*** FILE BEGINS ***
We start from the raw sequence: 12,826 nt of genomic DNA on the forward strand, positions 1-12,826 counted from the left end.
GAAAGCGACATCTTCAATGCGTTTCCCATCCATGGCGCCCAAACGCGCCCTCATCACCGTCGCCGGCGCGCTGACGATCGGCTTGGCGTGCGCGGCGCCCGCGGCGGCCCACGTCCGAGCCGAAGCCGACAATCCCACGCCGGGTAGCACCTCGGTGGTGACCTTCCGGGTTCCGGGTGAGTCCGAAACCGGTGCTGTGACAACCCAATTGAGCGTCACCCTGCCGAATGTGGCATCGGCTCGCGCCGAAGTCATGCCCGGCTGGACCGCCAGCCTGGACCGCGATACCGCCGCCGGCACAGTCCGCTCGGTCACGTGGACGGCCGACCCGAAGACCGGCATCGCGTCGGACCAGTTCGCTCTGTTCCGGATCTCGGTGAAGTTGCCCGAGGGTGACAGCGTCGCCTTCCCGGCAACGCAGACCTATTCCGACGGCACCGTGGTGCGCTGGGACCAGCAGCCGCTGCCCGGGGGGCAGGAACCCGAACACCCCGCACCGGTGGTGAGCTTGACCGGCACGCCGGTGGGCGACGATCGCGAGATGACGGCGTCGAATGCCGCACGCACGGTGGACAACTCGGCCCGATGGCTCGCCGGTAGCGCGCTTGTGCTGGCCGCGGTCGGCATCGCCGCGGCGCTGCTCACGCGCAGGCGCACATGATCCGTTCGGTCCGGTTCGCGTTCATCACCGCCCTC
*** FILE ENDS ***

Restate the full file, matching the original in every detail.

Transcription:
We start from the raw sequence: 12,826 nt of genomic DNA on the forward strand, positions 1-12,826 counted from the left end.
GAAAGCGACATCTTCAATGCGTTTCCCATCCATGGCGCCCAAACGCGCCCTCATCACCGTCGCCGGCGCGCTGACGATCGGCTTGGCGTGCGCGGCGCCCGCGGCGGCCCACGTCCGAGCCGAAGCCGACAATCCCACGCCGGGTAGCACCTCGGTGGTGACCTTCCGGGTTCCGGGTGAGTCCGAAACCGGTGCTGTGACAACCCAATTGAGCGTCACCCTGCCGAATGTGGCATCGGCTCGCGCCGAAGTCATGCCCGGCTGGACCGCCAGCCTGGACCGCGATACCGCCGCCGGCACAGTCCGCTCGGTCACGTGGACGGCCGACCCGAAGACCGGCATCGCGTCGGACCAGTTCGCTCTGTTCCGGATCTCGGTGAAGTTGCCCGAGGGTGACAGCGTCGCCTTCCCGGCAACGCAGACCTATTCCGACGGCACCGTGGTGCGCTGGGACCAGCAGCCGCTGCCCGGGGGGCAGGAACCCGAACACCCCGCACCGGTGGTGAGCTTGACCGGCACGCCGGTGGGCGACGATCGCGAGATGACGGCGTCGAATGCCGCACGCACGGTGGACAACTCGGCCCGATGGCTCGCCGGTAGCGCGCTTGTGCTGGCCGCGGTCGGCATCGCCGCGGCGCTGCTCACGCGCAGGCGCACATGATCCGTTCGGTCCGGTTCGCGTTCATCACCGCCCTC